Steve Consilvio had this to say on Apr 17, 2008 Posts: 47
    The Genius of Apple Stores
  • All the VAR's I've spoken to are interested in one thing: selling products profitably. If Apple can't supply that basic demand for them, then how will it do it for itself any better? The "genius of The Apple Stores" (see headline) just seems like an oxymoron to me. Anyway, I think you and I agree on this point Robomac. If and when Apple gets in trouble, it won't be because of their computers, but because of a reliance on a revenue stream that disappears and the overhead of the stores. It takes more than one hit to hurt a giant, in any case. Chubba, I am not negative (or inane) I am just describing the situation as it exists. "Genius" is false praise, unless narrowly crafted. Is Wal-Mart a genius store, or Target? Apple is a retailer. How does one even be a genius retailer? All retail is is a warehouse. Decor and knowledgeable staff is just basic competency, isn't it? A lot of people get that from PC VAR's, just not many Apple users anymore. As far as what I will contribute to the digital age goes, I ain't dead yet. lol :-) Sometimes I wonder where Apple would be if they didn't have "evil" Microsoft to compare themselves to. What if all the OS's that used to exist still existed, and it wasn't just down to these two players? Another question for another time perhaps.
    Steve Consilvio had this to say on Apr 16, 2008 Posts: 47
    The Genius of Apple Stores
  • The Big Box retailers shift constantly, which is why Apple needs their own stores. I agree on that point. But the VAR's need to be independent, that's what makes them a VAR. All the PC companies that currently exist would sell and support Mac's if Apple would just give them a fair shake. I wish it wasn't true, but Apple is the one responsible for their dismal market-share. Also, to some extent, you and me, since our willingness to overpay has given them an inflated ego. Funny, the infatuation with how "cool" they are in media, commercials, etc., is really just a cover-up for how uncool they are in real life. Steve Jobs is petty, demanding, insulting, self-aggrandizing, greedy, etc. Three cheers for the OS (Next) and all that, but he is still a liability for the company as a whole. Like the Tim Man, if he would just grow a heart, he would be great. But like the Lion, he is too afraid. So we get stuck with the scarecrow. He flaps his arms, but the world ignores him. Other companies are jealous of his success, you have that right, but the companies he needs most (VAR's) he won't do business with, and they have all abandoned him. Deservedly so. We all reap what we sow. Not even Apple can reprogram that.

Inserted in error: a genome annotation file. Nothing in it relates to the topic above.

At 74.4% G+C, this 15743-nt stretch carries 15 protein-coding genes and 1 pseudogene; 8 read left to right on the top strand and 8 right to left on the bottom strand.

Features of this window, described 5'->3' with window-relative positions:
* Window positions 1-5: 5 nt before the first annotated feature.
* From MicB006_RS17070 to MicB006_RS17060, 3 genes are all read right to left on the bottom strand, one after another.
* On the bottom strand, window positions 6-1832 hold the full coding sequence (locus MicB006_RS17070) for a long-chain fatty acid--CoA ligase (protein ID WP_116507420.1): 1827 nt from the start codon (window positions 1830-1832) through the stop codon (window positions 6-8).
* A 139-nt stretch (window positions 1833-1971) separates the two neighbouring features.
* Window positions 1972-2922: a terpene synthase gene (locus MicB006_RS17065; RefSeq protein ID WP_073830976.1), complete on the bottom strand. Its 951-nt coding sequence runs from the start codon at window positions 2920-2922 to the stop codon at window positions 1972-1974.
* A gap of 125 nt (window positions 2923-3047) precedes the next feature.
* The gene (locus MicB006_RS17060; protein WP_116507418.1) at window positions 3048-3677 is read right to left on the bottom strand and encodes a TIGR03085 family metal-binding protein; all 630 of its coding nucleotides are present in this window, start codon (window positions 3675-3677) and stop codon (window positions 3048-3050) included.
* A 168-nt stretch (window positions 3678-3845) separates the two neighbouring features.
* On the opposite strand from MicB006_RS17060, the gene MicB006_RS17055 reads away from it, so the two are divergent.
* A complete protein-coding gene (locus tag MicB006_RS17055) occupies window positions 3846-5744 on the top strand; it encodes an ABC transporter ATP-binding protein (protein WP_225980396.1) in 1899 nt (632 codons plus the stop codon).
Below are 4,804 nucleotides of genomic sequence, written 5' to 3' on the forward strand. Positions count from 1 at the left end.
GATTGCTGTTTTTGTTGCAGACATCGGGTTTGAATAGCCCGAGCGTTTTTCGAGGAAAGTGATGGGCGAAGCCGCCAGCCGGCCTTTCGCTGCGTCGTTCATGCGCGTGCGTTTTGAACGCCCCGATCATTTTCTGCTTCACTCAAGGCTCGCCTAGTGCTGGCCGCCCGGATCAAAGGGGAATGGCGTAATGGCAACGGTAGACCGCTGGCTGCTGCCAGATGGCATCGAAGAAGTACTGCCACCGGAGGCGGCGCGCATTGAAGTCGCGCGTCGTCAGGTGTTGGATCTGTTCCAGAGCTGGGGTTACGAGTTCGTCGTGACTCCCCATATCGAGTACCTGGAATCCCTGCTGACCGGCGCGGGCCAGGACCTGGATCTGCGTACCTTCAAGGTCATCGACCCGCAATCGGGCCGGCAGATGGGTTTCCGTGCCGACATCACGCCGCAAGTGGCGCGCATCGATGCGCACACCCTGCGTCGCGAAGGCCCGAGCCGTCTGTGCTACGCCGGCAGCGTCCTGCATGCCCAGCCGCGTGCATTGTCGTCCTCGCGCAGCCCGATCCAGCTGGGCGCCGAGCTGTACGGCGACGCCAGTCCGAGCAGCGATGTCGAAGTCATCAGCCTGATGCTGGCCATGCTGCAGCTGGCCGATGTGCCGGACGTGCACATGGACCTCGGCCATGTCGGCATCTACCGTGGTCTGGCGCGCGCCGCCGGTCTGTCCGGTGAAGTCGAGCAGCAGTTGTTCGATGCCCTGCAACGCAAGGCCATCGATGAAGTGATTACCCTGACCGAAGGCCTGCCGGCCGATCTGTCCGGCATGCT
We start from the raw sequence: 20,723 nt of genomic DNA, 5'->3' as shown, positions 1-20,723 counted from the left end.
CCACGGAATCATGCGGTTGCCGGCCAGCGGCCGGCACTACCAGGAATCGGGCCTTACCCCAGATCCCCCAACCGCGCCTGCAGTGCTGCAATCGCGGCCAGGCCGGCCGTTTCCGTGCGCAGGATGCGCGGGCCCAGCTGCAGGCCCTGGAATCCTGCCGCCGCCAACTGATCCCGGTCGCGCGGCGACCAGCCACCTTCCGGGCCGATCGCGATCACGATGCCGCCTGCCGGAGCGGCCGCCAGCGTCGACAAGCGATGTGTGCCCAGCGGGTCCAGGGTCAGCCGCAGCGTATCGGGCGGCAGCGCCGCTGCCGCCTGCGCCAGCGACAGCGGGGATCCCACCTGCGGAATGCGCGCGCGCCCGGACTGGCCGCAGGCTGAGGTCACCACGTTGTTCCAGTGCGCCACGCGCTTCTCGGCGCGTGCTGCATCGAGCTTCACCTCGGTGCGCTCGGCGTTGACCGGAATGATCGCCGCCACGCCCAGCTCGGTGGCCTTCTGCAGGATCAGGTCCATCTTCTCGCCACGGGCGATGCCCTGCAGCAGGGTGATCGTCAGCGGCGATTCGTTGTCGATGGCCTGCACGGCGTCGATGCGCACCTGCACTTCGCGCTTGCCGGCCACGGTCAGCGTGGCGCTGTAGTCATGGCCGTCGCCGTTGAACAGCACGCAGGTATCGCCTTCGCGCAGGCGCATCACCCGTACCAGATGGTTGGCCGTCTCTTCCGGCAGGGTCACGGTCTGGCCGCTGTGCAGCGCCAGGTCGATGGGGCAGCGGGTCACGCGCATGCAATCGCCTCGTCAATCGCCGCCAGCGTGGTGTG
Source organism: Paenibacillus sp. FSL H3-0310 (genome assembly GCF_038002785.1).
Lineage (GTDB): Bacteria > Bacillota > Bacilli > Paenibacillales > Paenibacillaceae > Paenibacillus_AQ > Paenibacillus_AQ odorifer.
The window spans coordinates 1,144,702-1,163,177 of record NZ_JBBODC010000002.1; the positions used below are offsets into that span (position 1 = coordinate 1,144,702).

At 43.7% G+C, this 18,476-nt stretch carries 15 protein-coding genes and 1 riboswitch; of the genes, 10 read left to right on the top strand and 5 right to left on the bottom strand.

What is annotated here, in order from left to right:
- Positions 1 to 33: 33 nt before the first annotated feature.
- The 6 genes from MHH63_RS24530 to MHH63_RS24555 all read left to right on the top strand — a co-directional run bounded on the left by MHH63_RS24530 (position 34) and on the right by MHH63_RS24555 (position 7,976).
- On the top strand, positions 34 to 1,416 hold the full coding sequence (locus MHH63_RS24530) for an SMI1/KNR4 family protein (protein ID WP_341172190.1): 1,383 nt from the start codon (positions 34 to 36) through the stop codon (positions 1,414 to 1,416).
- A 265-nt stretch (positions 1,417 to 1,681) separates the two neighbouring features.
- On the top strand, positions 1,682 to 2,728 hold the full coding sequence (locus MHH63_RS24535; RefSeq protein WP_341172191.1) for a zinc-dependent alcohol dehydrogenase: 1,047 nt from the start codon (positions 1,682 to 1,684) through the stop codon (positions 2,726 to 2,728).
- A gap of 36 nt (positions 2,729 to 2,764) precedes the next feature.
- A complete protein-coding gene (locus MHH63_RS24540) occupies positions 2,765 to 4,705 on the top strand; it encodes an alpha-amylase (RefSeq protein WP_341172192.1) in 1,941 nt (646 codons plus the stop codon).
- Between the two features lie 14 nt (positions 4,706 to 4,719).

Steve Consilvio had this to say on Apr 15, 2008 Posts: 47
    The Genius of Apple Stores
  • Given how everyone is dressed, I suspect Steve Jobs might have had a little to do with it. LOL. If imitation is the sincerest form of flattery, then his clones must be necessary so he can flatter himself. ;-) Is that true about Microsoft?
    Steve Consilvio had this to say on Apr 15, 2008 Posts: 47
    The Genius of Apple Stores